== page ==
Most of us spend at least a little time outside of our homes or apartments every day. We go to work, buy groceries, and go to the gym, entering and exiting other people’s property numerous times a day. Therefore, it should not be surprising that sometimes accidents happen while on someone else’s property.
If you suffered an injury on someone else’s property, you may be wondering who is responsible. A Porter County premises liability lawyer can help answer your questions. A compassionate attorney could review your accident and advise you on what to do next. They could also represent you in any legal proceedings if you wish to file a claim to recover compensation.
The concept of premises liability is generally based on the idea that a landowner is responsible for any foreseeable damage or injuries sustained by another individual on their land. Usually, courts categorize anyone who visits or accesses another person’s property into one of three groups:
Generally, a property owner has different obligations to a visitor depending on whether they are an invitee, a licensee, or a trespasser. With respect to an invitee, a landowner must exercise reasonable care to make the property safe, including warning them about any hidden dangers. Common injuries for invitees are from slip and fall accidents.
However, with respect to a licensee, a landowner only has the obligation to refrain from injuring them or making the property more dangerous. Finally, a landowner has no general obligation to a trespasser outside of the duty to avoid intentionally injuring them.
Anyone wondering what their status as a visitor to someone else’s property was may benefit from contacting a Porter County premises liability lawyer. Such lawyers may be able to provide specific advice on whether an individual was an invitee, a licensee, or a trespasser at the time of their accident.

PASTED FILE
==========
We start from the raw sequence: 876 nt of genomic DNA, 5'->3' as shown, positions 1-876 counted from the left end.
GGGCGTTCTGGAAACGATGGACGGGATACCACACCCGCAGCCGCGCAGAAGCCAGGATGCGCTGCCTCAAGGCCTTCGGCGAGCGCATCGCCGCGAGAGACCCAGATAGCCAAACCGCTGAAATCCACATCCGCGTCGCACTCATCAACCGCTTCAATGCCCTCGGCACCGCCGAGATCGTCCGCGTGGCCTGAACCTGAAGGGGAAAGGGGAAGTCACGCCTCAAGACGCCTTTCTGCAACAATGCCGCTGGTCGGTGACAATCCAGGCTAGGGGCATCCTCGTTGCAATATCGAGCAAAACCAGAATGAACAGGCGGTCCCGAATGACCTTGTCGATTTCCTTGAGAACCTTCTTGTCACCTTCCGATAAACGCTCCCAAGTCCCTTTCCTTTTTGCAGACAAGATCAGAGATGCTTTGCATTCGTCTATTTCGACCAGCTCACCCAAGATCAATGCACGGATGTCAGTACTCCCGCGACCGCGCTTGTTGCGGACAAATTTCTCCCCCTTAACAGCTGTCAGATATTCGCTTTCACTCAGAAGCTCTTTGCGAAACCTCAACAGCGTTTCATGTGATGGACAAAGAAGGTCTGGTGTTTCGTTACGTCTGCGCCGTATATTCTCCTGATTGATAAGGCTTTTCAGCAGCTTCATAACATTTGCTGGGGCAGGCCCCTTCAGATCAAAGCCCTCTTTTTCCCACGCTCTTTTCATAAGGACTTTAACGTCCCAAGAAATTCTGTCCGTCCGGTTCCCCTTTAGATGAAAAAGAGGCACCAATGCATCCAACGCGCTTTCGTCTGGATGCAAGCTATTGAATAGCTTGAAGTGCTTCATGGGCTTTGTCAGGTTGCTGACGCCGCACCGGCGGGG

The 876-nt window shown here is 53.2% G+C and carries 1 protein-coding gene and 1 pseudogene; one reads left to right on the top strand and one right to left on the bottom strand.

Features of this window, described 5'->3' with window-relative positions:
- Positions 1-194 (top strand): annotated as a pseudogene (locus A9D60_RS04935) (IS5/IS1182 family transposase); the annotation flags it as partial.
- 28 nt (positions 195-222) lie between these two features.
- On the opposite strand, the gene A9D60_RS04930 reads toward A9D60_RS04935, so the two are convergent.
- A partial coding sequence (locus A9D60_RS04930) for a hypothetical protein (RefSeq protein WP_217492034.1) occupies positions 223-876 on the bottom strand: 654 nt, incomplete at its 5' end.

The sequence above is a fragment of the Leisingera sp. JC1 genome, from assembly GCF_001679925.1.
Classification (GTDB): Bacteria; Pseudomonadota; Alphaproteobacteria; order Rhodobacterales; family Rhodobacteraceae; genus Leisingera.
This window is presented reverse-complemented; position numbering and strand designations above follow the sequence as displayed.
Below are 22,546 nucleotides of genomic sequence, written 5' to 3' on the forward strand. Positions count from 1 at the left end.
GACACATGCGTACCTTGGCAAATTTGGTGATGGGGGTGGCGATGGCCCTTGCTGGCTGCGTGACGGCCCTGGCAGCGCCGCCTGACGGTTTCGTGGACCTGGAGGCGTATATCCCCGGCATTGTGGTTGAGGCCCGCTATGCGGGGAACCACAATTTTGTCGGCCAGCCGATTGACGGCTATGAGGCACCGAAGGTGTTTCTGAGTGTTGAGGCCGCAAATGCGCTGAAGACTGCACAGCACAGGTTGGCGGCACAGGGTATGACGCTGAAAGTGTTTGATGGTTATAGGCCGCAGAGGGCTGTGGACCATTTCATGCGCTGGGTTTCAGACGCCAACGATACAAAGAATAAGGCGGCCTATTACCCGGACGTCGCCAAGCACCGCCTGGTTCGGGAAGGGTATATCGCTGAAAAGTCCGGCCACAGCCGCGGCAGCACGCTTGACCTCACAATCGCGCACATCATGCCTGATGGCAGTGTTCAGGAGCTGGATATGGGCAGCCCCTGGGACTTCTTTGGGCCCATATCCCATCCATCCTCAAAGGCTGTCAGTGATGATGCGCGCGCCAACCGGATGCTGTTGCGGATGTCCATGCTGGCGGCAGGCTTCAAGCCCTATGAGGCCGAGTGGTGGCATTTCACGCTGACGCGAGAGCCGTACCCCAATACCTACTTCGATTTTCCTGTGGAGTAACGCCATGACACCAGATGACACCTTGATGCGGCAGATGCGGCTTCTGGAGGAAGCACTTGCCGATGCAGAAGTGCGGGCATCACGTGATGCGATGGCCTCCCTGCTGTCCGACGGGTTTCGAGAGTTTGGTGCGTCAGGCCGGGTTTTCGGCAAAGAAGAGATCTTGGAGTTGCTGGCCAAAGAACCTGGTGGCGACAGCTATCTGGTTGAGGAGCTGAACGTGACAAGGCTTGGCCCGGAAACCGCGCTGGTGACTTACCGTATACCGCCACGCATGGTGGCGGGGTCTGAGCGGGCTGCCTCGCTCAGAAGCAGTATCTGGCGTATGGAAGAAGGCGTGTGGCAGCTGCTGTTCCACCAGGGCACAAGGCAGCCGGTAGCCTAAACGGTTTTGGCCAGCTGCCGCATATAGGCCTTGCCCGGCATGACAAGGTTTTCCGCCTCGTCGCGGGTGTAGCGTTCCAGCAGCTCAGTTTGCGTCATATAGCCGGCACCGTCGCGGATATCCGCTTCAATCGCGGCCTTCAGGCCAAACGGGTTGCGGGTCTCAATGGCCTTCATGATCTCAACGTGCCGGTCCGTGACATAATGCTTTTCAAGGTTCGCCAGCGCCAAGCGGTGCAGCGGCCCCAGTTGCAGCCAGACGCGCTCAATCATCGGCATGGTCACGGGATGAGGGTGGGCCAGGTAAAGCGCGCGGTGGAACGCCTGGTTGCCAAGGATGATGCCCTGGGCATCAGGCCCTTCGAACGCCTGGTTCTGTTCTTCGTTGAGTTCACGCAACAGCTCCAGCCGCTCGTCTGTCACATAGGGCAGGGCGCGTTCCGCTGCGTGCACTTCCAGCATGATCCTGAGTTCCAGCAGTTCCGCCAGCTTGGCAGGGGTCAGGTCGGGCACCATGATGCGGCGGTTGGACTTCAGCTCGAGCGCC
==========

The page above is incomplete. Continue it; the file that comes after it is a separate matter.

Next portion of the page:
In Indiana, individuals who were involved in an accident on another person’s property have up to two years to file a civil lawsuit for damages, according to Indiana Code §34-11-2-4. This two-year statute of limitations period applies to both physical injuries and any personal property damage.
A potential plaintiff may be able to collect both economic and non-economic damages in a civil lawsuit. Economic damages generally refer to costs and expenses, such as those due to medical care. Non-economic damages refer to those due to pain and suffering, mental, and physical anguish.
A Porter County premises liability lawyer may be able to help individuals file lawsuits based on premises liability and sort through the different types of damages that apply in a given case.
If you suffered an injury on someone else’s property, you may have questions. You may be wondering whether the property owner is responsible and if you have to pay for your medical expenses. For a consultation that could answer these questions, contact a Porter County premises liability lawyer.
A lawyer could review your accident or injury and advise you on the possibility of obtaining compensation for any out-of-pocket expenses as well as provide information regarding civil lawsuits and filing a legal claim. Lastly, they may be able to represent you in court to help you collect damages. If you have had an accident on another person’s property, be sure you are aware of your rights. Call a premises liability attorney in Porter County today.